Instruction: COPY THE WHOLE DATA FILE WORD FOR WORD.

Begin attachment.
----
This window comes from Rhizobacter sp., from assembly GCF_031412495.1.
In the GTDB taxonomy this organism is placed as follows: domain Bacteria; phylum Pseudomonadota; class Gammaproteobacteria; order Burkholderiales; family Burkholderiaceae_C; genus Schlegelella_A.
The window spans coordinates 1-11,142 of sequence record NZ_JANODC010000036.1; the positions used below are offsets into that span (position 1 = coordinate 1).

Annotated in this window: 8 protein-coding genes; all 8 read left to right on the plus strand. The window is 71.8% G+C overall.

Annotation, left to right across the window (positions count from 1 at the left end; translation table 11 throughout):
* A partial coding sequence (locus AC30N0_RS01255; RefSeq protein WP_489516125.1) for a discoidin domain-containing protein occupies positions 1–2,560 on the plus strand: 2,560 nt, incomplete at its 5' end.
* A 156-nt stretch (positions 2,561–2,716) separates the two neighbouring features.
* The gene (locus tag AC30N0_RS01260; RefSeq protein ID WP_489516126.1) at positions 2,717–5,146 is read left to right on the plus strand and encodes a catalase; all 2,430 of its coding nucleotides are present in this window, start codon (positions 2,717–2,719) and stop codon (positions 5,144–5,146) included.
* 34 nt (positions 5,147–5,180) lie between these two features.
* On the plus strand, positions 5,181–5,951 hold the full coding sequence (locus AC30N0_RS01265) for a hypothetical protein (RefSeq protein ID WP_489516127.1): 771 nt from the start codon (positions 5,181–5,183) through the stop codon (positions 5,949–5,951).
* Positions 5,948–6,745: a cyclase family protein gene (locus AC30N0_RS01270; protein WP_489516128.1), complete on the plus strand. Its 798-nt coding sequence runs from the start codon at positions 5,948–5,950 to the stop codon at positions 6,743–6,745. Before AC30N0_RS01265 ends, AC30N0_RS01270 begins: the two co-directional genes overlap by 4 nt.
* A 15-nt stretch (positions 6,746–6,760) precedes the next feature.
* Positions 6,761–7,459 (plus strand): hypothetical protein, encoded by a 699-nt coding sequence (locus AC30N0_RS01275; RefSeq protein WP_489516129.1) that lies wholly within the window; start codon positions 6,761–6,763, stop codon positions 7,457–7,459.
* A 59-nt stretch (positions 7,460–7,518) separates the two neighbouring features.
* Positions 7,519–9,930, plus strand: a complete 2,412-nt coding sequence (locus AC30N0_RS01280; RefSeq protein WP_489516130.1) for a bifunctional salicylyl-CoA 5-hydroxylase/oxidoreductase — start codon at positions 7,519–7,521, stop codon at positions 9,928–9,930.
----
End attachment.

This window comes from Rhizobacter sp., from assembly GCF_031412495.1.
In the GTDB taxonomy this organism is placed as follows: domain Bacteria; phylum Pseudomonadota; class Gammaproteobacteria; order Burkholderiales; family Burkholderiaceae_C; genus Schlegelella_A.
The window spans coordinates 1-11,142 of sequence record NZ_JANODC010000036.1; the positions used below are offsets into that span (position 1 = coordinate 1).

Annotated in this window: 8 protein-coding genes; all 8 read left to right on the plus strand. The window is 71.8% G+C overall.

Annotation, left to right across the window (positions count from 1 at the left end; translation table 11 throughout):
* A partial coding sequence (locus AC30N0_RS01255; RefSeq protein WP_489516125.1) for a discoidin domain-containing protein occupies positions 1–2,560 on the plus strand: 2,560 nt, incomplete at its 5' end.
* A 156-nt stretch (positions 2,561–2,716) separates the two neighbouring features.
* The gene (locus tag AC30N0_RS01260; RefSeq protein ID WP_489516126.1) at positions 2,717–5,146 is read left to right on the plus strand and encodes a catalase; all 2,430 of its coding nucleotides are present in this window, start codon (positions 2,717–2,719) and stop codon (positions 5,144–5,146) included.
* 34 nt (positions 5,147–5,180) lie between these two features.
* On the plus strand, positions 5,181–5,951 hold the full coding sequence (locus AC30N0_RS01265) for a hypothetical protein (RefSeq protein ID WP_489516127.1): 771 nt from the start codon (positions 5,181–5,183) through the stop codon (positions 5,949–5,951).
* Positions 5,948–6,745: a cyclase family protein gene (locus AC30N0_RS01270; protein WP_489516128.1), complete on the plus strand. Its 798-nt coding sequence runs from the start codon at positions 5,948–5,950 to the stop codon at positions 6,743–6,745. Before AC30N0_RS01265 ends, AC30N0_RS01270 begins: the two co-directional genes overlap by 4 nt.
* A 15-nt stretch (positions 6,746–6,760) precedes the next feature.
* Positions 6,761–7,459 (plus strand): hypothetical protein, encoded by a 699-nt coding sequence (locus AC30N0_RS01275; RefSeq protein WP_489516129.1) that lies wholly within the window; start codon positions 6,761–6,763, stop codon positions 7,457–7,459.
* A 59-nt stretch (positions 7,460–7,518) separates the two neighbouring features.
* Positions 7,519–9,930, plus strand: a complete 2,412-nt coding sequence (locus AC30N0_RS01280; RefSeq protein WP_489516130.1) for a bifunctional salicylyl-CoA 5-hydroxylase/oxidoreductase — start codon at positions 7,519–7,521, stop codon at positions 9,928–9,930.